7 April 2008
New York, NY
American Veterans for Equal Rights joins in mourning with the family and friends of Major Alan G. Rogers who gave the ultimate sacrifice in serving our nation in Iraq.
Maj. Alan G. Rogers, 40, of Hampton, Fla., died Jan. 27, 2008 when an improvised explosive device detonated while he was conducting a dismounted patrol in Baghdad, Iraq. He was assigned to the Military Transition Team, 1st Brigade, 1st Infantry Division, and Fort Riley, Kansas. Major Rogers was in Iraq on his second tour of duty as a military intelligence officer. He had previously served at the Pentagon, in the Persian Gulf War in 1991, and most recently at Fort Riley, Kansas. In Iraq he was serving as part of a team that was embedded with and trained Iraqi soldiers.
In researching for this release, AVER personnel visited Legacy.Com to read the remarks regarding this true patriot. Of special note was the remark by D. Sabocsik of Coatesville, PA, who stated “Maj. Rogers was a stranger to me, but an obvious guardian of our country and for that I thank him. God Bless all that allow my children, my family, and this free country that we live in sleep each and every night.”
In all references to Major Rogers as well as our personal association with him, he is identified as “a friend to all he met!”
However, some he served with didn’t know one side of Major Rogers. He was an untiring champion in the battle for equal rights in addition to being a soldier who gave the ultimate sacrifice for freedom. Wikipedia states “Major Alan Greg Rogers was an ordained pastor, a US Army Major and Intelligence Officer, a civil rights activist in the gay, lesbian, and bisexual (LGBT) military community and the first known gay combat fatality of Operation Iraqi Freedom.”
While in Washington, he was a firm supporter of his local chapter of AVER, serving as the Treasurer of the DC chapter of American Veterans for Equal Rights in 2004. AVER’s mission is to defeat the “Don’t Ask Don’t Tell” policy and to serve the needs of America’s LGBT servicemembers and veterans.
Ray Allen, a military veteran, the AVER National Vice President stated “The loss of a soldier during war always saddens me; but it also saddens me when a person will give their life to help a country progress, and represents a country that still disregards his sexual orientation, and legally discriminates against him. Simply put, Major Rogers was a true patriot – fighting for freedoms he himself could not truly enjoy. Major Rogers held true to his contract with the United States Military, and he stood proud with all the other men and women serving, just as he stood proud as an American Veteran for Equal Rights member and chapter officer. His sacrifice will not go unseen. Our fight at AVER is to end the discrimination in our armed forces and our efforts will continue until people like Major Rogers can serve openly and be as proud of their country as any other man or women he served side by side with.”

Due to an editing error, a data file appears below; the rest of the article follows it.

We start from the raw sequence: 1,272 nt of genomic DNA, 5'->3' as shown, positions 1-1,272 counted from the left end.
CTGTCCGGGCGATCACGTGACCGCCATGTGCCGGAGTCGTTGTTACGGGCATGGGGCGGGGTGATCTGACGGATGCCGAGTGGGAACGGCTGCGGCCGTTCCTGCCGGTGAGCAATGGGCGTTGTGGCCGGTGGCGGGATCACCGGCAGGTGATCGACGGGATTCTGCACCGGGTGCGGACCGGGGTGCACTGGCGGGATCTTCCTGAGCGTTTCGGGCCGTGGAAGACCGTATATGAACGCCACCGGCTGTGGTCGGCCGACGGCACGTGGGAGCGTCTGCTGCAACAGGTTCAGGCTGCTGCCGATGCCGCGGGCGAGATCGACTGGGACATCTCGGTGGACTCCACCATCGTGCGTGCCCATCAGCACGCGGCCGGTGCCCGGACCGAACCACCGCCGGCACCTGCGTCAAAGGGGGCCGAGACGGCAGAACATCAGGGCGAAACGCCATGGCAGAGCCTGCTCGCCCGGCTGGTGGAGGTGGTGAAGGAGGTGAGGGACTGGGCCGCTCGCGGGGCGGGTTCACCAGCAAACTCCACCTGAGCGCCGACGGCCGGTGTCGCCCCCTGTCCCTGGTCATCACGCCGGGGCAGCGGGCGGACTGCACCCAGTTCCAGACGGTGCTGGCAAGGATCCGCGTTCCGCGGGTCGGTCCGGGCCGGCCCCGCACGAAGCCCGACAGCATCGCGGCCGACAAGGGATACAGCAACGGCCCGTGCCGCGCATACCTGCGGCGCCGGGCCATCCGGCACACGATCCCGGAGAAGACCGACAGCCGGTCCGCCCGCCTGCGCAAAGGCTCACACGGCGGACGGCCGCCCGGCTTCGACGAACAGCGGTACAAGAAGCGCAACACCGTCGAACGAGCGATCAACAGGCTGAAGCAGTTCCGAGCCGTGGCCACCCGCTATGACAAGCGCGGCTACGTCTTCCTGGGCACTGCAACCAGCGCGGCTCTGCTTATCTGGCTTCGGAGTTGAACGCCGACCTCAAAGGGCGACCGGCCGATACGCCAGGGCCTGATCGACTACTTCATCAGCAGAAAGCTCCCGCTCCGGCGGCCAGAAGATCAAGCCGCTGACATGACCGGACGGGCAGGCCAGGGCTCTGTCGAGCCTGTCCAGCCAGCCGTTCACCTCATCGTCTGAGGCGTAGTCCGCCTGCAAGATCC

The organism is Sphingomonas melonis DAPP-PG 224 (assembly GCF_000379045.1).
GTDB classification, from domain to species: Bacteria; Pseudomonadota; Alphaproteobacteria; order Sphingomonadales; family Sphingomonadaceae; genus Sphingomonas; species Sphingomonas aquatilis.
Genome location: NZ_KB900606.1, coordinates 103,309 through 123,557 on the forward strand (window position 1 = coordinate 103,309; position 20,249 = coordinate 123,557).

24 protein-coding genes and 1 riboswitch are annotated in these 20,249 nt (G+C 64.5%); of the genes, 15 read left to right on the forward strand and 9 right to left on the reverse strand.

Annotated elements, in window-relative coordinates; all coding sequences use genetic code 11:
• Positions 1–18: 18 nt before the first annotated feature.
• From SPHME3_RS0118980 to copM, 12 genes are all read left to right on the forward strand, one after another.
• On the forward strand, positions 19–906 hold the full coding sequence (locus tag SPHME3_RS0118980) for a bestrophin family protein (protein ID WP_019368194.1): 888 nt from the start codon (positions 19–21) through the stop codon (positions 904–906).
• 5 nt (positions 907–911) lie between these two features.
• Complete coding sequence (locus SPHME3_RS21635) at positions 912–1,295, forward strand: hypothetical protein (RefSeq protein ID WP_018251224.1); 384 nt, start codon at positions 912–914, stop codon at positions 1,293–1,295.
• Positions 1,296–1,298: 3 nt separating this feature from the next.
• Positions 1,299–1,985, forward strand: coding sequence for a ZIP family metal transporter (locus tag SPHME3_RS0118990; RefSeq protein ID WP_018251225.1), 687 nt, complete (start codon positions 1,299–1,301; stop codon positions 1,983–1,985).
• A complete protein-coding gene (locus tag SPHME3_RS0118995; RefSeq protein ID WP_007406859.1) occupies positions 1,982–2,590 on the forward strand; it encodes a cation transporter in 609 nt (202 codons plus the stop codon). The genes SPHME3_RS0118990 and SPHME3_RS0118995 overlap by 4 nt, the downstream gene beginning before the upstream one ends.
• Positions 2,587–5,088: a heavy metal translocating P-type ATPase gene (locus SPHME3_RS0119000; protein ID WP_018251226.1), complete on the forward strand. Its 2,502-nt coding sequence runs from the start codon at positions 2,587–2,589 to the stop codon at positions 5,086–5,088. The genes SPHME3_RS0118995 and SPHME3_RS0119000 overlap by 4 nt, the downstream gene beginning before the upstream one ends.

Ron Clarke, a military veteran and the AVER Regional Vice President for the Southwestern United States chapters, said “This is the first documented case of an LGBT soldier falling in the line of duty, but it isn’t truly the first. Over one million veterans through time have been LGBT. Major Rogers was well-respected by all he met and even more respected by his LGBT community for his sacrifice to serve two tours in Iraq and his military career as a soldier. Major Rogers will be remembered by all as a true friend to those close to him, however we at AVER know that he was the purest form of soldier – fighting for equality, democracy and for rights he never fully possessed! Now we must continue our fight in Major Rogers honor and memory – our fight to defeat “Don’t Ask – Don’t Tell!”
Major Alan Greg Rogers was interred with full military honors at Arlington National Cemetery on March 14, 2008. He rests with his fellow veterans who gave their all to protect the rights of everyone. Please honor this sacrifice by e-mailing or calling your congressional representative and demand that “Don’t Ask – Don’t Tell be repealed.
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American Veterans for Equal Rights is a national organization, with local Chapters, advocating the defeat of the “Don’t’ Ask – Don’t Tell” policy. For more information visit the national site at www.ทดลองเล่นฟรี 500 www.ieabiotest.com or contact the media relations representative above.